Black swan in the nickel market
The party atmosphere in nickel on the London Metal Exchange (LME) came to an abrupt halt on the 25th February 2021. Within a few minutes the nickel price dropped from USD 19,900/mt to USD 18,700.00/mt, when it had actually been on the brink of breaking the psychological barrier of USD 20,000.00/mt on the upside. An intraday loss of USD 1,200.00/mt, minus 6%, is a moment, like a bolt out of the blue, which even a long-term market participant does not experience very often. This raised, therefore, the suspicion that fundamentals were not the reason. It could rather be something which is not quite right, as all other financial and commodity markets were behaving quite normal. The stock markets were even still on their way to new highs. The movement could therefore be only traced back to the nickel market, but without any plausible cause in sight.
Had perhaps a trader made a mistake of a sales volume entered into the electronic trading system of the LME? This has led to talk about a “thick thumb” which had accidentally used the keyboard. But, as would be usual in such cases, there hasn’t been an immediate reversal and correction of the nickel price. With just short breaks, not enough to take a breath, the landslide continued. Another two momentous trading days then pushed the price of the alloy and battery metal down to even below the USD 16,000.00/mt level. Many were shaken for a second time, as there was initially no buying interest due to a lack of physical buyers on the LME. And which investor or speculator grabs at a falling knife before the market has bottomed out.
At this level, last seen in November/December 2020, the downwards movement then came to a standstill. Since then prices have been moving in a range between USD 16,000.00/mt and 16,300.00/mt. Media and analysts quickly found various, more or less plausible explanations for the occurrence: Elon Musk might have thought that nickel prices were too high and Tesla would therefore change to another type of battery, China’s Congress would consider stricter environmental legislation, which could put pressure on the domestic stainless steel production and therefore also nickel demand.
It was also reported that the Chinese nickel and stainless steel giant, Tsingshan Holding Group would like to supply nickel preliminary products on a large scale for battery nickel production in the future, which could alleviate the suspected medium term undersupply in the nickel market. Finally chart technicalities have to be mentioned. The rapid price decline must have certainly triggered many stop-loss orders, which, combined with electronic trading programmes based on following trends, intensified the downward spiral.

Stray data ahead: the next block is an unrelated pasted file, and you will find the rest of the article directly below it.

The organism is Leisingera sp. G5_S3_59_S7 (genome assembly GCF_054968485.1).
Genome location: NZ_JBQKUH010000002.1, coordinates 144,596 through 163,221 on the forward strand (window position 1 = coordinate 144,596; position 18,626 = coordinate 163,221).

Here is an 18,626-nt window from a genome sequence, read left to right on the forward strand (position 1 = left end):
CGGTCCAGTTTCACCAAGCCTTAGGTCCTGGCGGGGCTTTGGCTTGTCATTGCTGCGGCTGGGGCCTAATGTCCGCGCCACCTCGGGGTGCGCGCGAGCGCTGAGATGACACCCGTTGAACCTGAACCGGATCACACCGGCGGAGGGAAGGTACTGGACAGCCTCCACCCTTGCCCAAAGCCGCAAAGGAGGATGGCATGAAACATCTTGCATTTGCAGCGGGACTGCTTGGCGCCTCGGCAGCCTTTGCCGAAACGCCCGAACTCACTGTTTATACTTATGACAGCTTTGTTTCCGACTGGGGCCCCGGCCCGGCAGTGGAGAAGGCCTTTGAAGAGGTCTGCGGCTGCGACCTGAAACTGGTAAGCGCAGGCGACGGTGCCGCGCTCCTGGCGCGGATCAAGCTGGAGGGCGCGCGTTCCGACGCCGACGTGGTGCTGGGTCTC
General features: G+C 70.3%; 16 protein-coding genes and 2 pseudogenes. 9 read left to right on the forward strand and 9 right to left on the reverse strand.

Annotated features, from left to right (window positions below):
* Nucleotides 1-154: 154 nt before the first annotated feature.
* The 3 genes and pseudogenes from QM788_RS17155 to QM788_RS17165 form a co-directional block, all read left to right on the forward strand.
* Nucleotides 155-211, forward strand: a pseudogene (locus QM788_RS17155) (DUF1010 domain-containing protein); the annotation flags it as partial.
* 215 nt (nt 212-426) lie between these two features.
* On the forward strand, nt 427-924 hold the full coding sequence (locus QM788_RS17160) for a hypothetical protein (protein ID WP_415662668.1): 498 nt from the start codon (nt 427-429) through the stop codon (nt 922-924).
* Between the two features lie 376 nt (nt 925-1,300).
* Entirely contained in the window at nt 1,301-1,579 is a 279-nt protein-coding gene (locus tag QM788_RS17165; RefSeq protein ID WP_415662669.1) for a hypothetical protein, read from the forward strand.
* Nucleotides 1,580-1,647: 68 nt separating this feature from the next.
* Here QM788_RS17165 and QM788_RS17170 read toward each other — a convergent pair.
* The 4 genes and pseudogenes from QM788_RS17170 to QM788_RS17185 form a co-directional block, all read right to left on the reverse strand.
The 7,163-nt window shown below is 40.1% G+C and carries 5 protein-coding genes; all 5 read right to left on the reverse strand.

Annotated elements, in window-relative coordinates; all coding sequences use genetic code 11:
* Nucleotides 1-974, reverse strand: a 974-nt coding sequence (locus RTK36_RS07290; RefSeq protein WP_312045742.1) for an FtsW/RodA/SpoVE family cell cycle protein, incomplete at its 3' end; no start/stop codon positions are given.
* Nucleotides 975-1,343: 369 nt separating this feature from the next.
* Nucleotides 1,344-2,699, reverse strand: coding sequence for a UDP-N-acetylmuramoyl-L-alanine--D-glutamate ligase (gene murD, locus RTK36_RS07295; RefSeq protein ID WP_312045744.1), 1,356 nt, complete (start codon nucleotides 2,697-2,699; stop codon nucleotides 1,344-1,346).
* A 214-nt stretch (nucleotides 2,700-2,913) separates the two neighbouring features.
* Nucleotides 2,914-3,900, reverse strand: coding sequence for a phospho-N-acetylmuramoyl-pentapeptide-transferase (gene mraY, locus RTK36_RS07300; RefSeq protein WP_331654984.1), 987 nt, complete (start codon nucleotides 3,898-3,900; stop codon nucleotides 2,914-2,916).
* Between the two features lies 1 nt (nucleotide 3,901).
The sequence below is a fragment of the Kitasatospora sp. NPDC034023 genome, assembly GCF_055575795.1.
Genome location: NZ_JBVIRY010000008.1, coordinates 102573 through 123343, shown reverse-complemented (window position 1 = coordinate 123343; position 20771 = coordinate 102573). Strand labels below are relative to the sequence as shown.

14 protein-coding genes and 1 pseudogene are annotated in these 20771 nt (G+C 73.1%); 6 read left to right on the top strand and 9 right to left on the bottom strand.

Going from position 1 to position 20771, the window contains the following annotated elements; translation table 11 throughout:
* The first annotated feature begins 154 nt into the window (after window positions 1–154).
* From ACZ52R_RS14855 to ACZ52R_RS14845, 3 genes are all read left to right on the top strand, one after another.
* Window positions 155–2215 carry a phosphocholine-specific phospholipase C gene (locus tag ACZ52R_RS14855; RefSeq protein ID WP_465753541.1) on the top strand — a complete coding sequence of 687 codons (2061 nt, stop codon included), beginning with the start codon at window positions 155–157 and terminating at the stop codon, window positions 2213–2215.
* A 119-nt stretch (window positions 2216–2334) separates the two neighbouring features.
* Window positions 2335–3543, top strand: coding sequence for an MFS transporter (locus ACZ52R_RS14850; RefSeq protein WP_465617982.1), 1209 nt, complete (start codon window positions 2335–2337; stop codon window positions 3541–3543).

Old hands amongst the brokers at the LME do not, however, trust in such attempts at explanations very much. In their point of view, this totally unexpected Black Swan event is explained as follows. The collapse of the British-Australian Greensill Capital could be behind it, also since there is a close time connection. The sudden loss in the financing value chain which had been provided by Greensill could have led to one or two, or more, of Greensill’s clients having short-term liquidity requirements. These could, for example, be quickly and effectively covered by the sale of certain warehouse stocks or futures positions.
Whilst other finance and commodity markets are sufficiently big enough to accept substantial sales orders without creating distortions, the nickel market is a comparatively small segment. Here the price drops which were triggered must first be absorbed before a counter movement can begin. The fact that the LME nickel warehouse stocks, around the same time as the difficulties with Greensill became known, suddenly increased by about 12,000 tons, corresponding to a value of approximately 200 to 250 million US-dollars, supports the theory. Ultimately, the direction of nickel prices in the coming weeks and possibly more information and news will indicate which explanation can lay claim to the most truth.
It should, however, be noted that in direct reaction to the drop in nickel price, the availability of stainless steel scrap initially fell sharply. This is because large stocks had already been liquidated at attractive prices. Those who had perhaps been too greedy and had waited showed they did not have such a lucky hand and were completely caught out on the wrong foot by the development. They are now presumably waiting for a mentally acceptable price level to be reached before forcing themselves to take a decision to sell.
Shortage of vaccines comes under criticism
The Federal Minister of Health and the President of the EU Commission have been put under considerable pressure recently by both media and the public because of the sluggish German and European vaccine supply for Covid-19. Nevertheless there has to be a certain amount of understanding in the current situation. Bureaucratic and clumsy handling and organisation can, of course, be criticised.